Direct Instruction (DI) is a model for teaching that emphasizes well-developed and carefully planned lessons designed around small learning increments and clearly defined and prescribed teaching tasks. It is based on the theory that clear instruction eliminating misinterpretations can greatly improve and accelerate learning (NFIDI, 2016).
Direct Instruction as a teaching technique is best known in Australia by it’s use in the Noel Pearson Academies in Cape York, Queensland. It has had been credited by Pearson as being the cornerstone of the schools’ successes in increasing attendance and improvements in literacy and numeracy in one of the most disadvantaged communities in Australia. Others, including indigenous educator Chris Sarra (head of the Stronger, Smarter Institute) and Allan Luke (Educational Researcher) agree that DI can be useful in improving students’ basic skills, but should be used as part of a suite of teaching tools.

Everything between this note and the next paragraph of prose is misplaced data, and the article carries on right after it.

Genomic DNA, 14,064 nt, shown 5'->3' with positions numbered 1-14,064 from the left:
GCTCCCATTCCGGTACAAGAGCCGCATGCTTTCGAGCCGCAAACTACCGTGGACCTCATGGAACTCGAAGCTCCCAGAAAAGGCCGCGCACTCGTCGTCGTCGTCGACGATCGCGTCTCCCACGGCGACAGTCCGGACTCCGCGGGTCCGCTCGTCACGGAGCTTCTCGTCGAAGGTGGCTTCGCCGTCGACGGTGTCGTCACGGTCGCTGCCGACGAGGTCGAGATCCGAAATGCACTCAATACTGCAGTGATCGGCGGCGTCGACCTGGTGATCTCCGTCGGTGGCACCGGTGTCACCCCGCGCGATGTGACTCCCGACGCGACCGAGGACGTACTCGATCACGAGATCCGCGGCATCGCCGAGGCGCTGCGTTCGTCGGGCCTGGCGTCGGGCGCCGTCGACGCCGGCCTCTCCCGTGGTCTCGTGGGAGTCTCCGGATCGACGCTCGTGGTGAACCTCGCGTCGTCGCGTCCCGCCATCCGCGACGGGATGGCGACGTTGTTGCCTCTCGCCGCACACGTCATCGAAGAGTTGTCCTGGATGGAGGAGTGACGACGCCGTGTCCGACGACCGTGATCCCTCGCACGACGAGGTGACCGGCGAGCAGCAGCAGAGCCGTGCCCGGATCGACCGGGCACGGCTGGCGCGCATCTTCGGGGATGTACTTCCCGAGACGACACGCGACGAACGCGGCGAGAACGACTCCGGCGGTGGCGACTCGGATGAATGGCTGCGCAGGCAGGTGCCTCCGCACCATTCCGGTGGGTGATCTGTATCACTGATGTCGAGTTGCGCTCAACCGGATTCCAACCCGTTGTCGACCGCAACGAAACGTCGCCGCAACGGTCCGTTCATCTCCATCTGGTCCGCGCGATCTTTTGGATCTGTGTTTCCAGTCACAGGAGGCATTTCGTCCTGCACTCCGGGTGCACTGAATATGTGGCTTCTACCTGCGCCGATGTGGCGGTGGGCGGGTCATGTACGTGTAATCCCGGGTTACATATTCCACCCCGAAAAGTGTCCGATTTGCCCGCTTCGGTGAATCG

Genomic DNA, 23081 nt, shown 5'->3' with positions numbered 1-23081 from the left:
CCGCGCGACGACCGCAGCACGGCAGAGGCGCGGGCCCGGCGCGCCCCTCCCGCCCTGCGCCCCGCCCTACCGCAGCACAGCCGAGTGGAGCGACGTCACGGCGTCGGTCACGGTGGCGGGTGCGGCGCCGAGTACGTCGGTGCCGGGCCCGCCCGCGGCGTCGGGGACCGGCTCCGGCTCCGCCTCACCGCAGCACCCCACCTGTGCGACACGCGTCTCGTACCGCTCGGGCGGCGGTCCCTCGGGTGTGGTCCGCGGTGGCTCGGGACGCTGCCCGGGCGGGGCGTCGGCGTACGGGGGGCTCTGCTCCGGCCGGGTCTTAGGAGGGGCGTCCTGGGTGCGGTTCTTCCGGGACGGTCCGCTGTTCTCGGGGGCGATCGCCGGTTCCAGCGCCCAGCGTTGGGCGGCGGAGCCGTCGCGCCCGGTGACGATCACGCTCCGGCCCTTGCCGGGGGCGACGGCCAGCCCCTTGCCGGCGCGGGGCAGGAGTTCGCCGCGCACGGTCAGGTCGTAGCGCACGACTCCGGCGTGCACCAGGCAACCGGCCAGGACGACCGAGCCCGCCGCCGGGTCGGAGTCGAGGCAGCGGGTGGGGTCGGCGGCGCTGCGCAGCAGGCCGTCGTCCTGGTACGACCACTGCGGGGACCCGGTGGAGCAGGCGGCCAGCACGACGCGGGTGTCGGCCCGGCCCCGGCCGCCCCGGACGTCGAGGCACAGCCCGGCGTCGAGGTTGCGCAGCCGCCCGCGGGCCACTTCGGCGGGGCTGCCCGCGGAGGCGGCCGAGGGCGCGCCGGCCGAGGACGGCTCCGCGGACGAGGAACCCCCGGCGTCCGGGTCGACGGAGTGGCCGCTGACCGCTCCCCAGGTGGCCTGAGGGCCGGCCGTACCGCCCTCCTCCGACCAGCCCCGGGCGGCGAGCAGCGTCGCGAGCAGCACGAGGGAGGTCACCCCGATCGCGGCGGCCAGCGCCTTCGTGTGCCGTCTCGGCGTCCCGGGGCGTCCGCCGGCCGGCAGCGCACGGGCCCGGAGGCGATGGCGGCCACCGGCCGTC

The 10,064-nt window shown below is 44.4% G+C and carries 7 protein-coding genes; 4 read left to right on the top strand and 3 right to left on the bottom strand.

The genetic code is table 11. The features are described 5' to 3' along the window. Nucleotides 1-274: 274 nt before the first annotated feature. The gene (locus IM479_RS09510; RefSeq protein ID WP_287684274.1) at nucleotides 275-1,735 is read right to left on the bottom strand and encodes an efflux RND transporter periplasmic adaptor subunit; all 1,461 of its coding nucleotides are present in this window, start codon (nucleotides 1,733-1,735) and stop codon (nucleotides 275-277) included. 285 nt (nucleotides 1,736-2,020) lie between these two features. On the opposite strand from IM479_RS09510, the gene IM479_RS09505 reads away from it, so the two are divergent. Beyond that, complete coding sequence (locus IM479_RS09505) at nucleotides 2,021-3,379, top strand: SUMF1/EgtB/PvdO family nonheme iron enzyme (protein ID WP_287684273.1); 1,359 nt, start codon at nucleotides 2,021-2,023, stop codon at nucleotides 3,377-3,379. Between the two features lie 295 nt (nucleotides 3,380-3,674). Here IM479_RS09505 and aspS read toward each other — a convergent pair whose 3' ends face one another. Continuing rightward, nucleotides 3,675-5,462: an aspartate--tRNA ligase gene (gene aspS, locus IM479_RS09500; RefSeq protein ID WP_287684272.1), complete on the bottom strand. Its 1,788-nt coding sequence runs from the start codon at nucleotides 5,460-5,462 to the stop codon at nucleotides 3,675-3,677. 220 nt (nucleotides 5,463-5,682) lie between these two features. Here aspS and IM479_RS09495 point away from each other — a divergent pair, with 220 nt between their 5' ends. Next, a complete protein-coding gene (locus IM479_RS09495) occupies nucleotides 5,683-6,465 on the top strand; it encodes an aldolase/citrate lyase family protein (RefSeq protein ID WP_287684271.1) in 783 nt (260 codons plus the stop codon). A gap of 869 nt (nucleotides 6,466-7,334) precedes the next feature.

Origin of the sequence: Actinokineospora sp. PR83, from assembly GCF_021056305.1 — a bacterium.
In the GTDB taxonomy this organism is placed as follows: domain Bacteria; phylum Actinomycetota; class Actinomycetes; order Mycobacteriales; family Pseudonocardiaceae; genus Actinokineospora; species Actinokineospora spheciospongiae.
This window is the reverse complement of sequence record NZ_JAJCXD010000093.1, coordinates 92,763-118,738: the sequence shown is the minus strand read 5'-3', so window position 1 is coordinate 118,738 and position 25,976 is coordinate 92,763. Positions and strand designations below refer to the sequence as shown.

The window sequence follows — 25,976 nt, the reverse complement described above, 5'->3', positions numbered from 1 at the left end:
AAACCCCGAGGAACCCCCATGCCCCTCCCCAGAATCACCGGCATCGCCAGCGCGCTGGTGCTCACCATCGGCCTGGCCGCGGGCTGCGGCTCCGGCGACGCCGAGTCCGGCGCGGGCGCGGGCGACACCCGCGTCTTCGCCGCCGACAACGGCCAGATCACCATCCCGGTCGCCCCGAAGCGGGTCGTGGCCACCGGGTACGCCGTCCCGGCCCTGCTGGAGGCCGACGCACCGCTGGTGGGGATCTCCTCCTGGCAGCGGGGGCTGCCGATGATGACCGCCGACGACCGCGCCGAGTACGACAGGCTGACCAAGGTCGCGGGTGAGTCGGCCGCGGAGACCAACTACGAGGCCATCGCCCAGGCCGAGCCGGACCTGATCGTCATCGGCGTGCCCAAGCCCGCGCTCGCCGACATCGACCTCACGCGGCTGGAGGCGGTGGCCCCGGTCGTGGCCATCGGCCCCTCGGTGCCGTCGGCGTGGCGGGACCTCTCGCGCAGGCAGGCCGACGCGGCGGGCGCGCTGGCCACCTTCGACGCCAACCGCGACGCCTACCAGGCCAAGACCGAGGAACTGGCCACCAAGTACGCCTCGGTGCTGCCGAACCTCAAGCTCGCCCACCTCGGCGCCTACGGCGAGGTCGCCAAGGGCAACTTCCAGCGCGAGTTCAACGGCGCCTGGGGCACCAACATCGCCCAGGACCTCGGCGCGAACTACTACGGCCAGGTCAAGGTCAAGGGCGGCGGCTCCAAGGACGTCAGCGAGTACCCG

Here are a few of Australian articles on Direct Instruction.
Direct Instruction and the Teaching of Reading (The Conversation, July 2014)
Direct Instruction is not a Solution for Australian Schools (Allan Luke, August 2014)
The Myths and Facts about Direct Instruction (Shaun Killian, July 2014)